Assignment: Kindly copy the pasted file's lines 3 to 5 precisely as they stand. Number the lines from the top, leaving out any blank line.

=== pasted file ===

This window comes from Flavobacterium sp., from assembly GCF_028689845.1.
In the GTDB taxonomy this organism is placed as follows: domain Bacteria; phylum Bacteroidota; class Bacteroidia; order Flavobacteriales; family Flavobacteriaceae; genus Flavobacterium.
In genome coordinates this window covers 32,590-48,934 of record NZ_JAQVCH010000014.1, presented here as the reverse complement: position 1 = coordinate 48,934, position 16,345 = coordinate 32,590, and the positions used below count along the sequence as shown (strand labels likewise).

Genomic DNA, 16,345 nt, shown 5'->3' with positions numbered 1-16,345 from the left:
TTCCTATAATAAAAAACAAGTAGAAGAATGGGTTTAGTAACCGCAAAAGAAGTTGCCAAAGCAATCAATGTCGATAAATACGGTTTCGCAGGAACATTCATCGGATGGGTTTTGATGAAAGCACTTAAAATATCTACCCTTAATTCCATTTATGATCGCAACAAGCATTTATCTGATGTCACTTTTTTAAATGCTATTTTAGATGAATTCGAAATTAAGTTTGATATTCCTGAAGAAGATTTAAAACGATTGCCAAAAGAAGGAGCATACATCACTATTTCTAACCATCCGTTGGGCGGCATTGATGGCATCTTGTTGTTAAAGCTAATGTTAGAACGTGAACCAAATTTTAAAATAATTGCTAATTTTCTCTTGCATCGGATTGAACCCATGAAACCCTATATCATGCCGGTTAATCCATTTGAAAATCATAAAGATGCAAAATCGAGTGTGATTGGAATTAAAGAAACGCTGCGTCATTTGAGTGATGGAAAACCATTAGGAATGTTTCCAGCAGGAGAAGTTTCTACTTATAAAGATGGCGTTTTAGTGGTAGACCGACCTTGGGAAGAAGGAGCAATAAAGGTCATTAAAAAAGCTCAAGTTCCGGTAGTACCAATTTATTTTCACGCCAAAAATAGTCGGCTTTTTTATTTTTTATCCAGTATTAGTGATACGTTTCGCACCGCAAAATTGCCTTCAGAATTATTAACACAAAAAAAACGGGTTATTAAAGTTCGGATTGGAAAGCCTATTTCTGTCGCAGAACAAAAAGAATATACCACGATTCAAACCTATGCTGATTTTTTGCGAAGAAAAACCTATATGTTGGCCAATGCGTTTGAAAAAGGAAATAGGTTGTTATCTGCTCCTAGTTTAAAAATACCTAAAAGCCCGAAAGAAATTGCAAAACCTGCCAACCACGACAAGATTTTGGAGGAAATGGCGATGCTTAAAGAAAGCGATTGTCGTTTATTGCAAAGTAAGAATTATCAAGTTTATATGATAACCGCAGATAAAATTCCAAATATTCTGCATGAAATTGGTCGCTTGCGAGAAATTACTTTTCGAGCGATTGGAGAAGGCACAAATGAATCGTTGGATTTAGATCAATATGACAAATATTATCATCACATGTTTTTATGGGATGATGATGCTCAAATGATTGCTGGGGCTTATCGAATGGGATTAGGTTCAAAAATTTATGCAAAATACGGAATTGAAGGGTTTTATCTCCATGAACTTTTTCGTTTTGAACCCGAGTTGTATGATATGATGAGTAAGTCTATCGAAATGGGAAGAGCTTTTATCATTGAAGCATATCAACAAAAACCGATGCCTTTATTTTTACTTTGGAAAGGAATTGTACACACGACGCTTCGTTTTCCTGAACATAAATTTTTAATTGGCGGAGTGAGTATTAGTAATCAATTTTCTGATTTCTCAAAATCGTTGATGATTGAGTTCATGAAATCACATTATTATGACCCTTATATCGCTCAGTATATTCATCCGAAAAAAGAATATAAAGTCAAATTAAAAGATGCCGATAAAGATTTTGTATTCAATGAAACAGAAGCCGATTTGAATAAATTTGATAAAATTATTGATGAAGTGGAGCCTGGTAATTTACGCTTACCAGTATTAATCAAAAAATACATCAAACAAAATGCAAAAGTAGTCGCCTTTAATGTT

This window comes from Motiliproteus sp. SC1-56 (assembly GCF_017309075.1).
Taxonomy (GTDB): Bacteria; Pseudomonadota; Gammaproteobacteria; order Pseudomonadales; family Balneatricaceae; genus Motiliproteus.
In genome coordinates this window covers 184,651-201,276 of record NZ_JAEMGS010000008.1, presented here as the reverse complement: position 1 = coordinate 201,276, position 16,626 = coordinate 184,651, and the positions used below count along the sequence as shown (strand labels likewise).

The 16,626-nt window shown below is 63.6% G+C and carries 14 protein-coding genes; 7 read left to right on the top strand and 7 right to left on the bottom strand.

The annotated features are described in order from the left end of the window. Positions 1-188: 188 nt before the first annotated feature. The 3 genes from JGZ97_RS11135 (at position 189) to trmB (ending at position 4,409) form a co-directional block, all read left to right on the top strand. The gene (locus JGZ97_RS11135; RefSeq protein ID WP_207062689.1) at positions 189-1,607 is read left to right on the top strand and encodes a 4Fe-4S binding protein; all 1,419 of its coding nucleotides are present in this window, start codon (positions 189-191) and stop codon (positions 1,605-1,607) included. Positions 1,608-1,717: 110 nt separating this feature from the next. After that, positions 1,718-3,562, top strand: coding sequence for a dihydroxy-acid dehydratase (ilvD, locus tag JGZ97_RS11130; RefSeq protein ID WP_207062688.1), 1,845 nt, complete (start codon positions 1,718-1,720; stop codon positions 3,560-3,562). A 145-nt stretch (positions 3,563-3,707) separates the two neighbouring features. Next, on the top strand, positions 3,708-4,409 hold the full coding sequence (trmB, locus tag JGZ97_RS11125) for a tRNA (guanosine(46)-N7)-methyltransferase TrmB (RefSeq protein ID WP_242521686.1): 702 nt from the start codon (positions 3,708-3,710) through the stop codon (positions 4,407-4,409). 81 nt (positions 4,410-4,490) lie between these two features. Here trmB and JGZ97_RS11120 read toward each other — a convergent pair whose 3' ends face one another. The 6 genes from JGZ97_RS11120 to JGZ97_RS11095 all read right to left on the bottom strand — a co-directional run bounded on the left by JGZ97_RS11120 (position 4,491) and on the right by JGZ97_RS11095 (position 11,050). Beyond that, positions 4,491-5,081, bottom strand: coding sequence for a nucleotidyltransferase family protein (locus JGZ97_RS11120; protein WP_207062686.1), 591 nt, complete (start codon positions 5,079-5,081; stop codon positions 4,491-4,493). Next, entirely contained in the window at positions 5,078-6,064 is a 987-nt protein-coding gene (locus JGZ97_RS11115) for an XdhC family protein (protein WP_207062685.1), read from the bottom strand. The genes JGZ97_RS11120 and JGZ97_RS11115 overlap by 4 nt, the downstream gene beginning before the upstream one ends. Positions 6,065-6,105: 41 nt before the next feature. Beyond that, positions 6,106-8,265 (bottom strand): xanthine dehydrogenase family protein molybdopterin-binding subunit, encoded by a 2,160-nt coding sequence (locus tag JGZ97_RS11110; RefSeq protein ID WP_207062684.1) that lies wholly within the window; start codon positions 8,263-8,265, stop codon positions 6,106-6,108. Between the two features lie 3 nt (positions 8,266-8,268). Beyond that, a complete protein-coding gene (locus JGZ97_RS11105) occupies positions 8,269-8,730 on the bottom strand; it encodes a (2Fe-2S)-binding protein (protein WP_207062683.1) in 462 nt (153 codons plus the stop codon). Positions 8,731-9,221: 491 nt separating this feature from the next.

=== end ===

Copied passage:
In genome coordinates this window covers 32,590-48,934 of record NZ_JAQVCH010000014.1, presented here as the reverse complement: position 1 = coordinate 48,934, position 16,345 = coordinate 32,590, and the positions used below count along the sequence as shown (strand labels likewise).

Genomic DNA, 16,345 nt, shown 5'->3' with positions numbered 1-16,345 from the left:
TTCCTATAATAAAAAACAAGTAGAAGAATGGGTTTAGTAACCGCAAAAGAAGTTGCCAAAGCAATCAATGTCGATAAATACGGTTTCGCAGGAACATTCATCGGATGGGTTTTGATGAAAGCACTTAAAATATCTACCCTTAATTCCATTTATGATCGCAACAAGCATTTATCTGATGTCACTTTTTTAAATGCTATTTTAGATGAATTCGAAATTAAGTTTGATATTCCTGAAGAAGATTTAAAACGATTGCCAAAAGAAGGAGCATACATCACTATTTCTAACCATCCGTTGGGCGGCATTGATGGCATCTTGTTGTTAAAGCTAATGTTAGAACGTGAACCAAATTTTAAAATAATTGCTAATTTTCTCTTGCATCGGATTGAACCCATGAAACCCTATATCATGCCGGTTAATCCATTTGAAAATCATAAAGATGCAAAATCGAGTGTGATTGGAATTAAAGAAACGCTGCGTCATTTGAGTGATGGAAAACCATTAGGAATGTTTCCAGCAGGAGAAGTTTCTACTTATAAAGATGGCGTTTTAGTGGTAGACCGACCTTGGGAAGAAGGAGCAATAAAGGTCATTAAAAAAGCTCAAGTTCCGGTAGTACCAATTTATTTTCACGCCAAAAATAGTCGGCTTTTTTATTTTTTATCCAGTATTAGTGATACGTTTCGCACCGCAAAATTGCCTTCAGAATTATTAACACAAAAAAAACGGGTTATTAAAGTTCGGATTGGAAAGCCTATTTCTGTCGCAGAACAAAAAGAATATACCACGATTCAAACCTATGCTGATTTTTTGCGAAGAAAAACCTATATGTTGGCCAATGCGTTTGAAAAAGGAAATAGGTTGTTATCTGCTCCTAGTTTAAAAATACCTAAAAGCCCGAAAGAAATTGCAAAACCTGCCAACCACGACAAGATTTTGGAGGAAATGGCGATGCTTAAAGAAAGCGATTGTCGTTTATTGCAAAGTAAGAATTATCAAGTTTATATGATAACCGCAGATAAAATTCCAAATATTCTGCATGAAATTGGTCGCTTGCGAGAAATTACTTTTCGAGCGATTGGAGAAGGCACAAATGAATCGTTGGATTTAGATCAATATGACAAATATTATCATCACATGTTTTTATGGGATGATGATGCTCAAATGATTGCTGGGGCTTATCGAATGGGATTAGGTTCAAAAATTTATGCAAAATACGGAATTGAAGGGTTTTATCTCCATGAACTTTTTCGTTTTGAACCCGAGTTGTATGATATGATGAGTAAGTCTATCGAAATGGGAAGAGCTTTTATCATTGAAGCATATCAACAAAAACCGATGCCTTTATTTTTACTTTGGAAAGGAATTGTACACACGACGCTTCGTTTTCCTGAACATAAATTTTTAATTGGCGGAGTGAGTATTAGTAATCAATTTTCTGATTTCTCAAAATCGTTGATGATTGAGTTCATGAAATCACATTATTATGACCCTTATATCGCTCAGTATATTCATCCGAAAAAAGAATATAAAGTCAAATTAAAAGATGCCGATAAAGATTTTGTATTCAATGAAACAGAAGCCGATTTGAATAAATTTGATAAAATTATTGATGAAGTGGAGCCTGGTAATTTACGCTTACCAGTATTAATCAAAAAATACATCAAACAAAATGCAAAAGTAGTCGCCTTTAATGTT